It is generally accepted that organisations need to be aware of current technology and the ways in which it can be applied to their area of work in order for them to survive in a competitive environment. Information systems technology, one of the fastest developing areas of innovation has proved to be a turning point for whole industries, revolutionising some and rendering others totally obsolete.
This paper reviews various models proposed by writers on information technology which evaluate or identify strategic applications and technologies. Each model is examined in terms of their strengths and weaknesses, underlying assumptions, focus, and the strategies they support. The analysis is summarised by presenting a simple framework showing the interrelation and comparison of the models.
The company CSR Humes Pty. Limited is analysed as a case study. Each of the major Information Systems planning models (Product Life Cycle model, Value Adding Chain mode~ Competitive Forces model, and Customer Resource Life Cycle model) are applied to identify potential applications.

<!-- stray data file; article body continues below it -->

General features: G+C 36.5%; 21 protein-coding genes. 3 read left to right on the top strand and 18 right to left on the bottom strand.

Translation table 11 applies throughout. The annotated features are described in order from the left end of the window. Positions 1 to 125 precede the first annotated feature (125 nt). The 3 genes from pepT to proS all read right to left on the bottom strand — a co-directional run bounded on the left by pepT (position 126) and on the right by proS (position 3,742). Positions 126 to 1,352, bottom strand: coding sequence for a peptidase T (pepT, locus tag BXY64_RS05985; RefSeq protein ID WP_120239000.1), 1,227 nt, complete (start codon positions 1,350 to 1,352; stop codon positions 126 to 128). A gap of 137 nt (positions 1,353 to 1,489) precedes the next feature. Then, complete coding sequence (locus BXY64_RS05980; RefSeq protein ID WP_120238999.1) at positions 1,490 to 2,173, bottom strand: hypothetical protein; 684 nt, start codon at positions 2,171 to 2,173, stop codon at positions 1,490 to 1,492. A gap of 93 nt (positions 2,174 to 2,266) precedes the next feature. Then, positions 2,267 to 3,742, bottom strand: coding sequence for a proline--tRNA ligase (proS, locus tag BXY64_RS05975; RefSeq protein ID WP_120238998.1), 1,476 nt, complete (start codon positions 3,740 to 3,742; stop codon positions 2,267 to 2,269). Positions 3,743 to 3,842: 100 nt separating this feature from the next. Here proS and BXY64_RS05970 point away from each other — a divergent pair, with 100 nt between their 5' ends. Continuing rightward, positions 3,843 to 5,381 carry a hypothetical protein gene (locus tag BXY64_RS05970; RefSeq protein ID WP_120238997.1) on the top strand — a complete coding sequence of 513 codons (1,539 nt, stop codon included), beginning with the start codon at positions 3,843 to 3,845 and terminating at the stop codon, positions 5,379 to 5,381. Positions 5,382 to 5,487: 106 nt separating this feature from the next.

This research project provides a framework to show how each of the models fitted with the others. They were found to be complementary so each could provide useful insight in particular circumstances.
The case study showed that the main areas for information technology support in CSR Humes had already been identified. However, three additional areas were proposed for further attention. The need was identified for the strategic planning exercise to be conducted by a person or team very familiar with current technology so that potential applications could be recognised. The precast concrete industry is not very information intensive in comparison to banking, and does not require a multitude of transactions as do large retail stores or travel booking offices. This was considered to reduce the potential of finding information technology applications.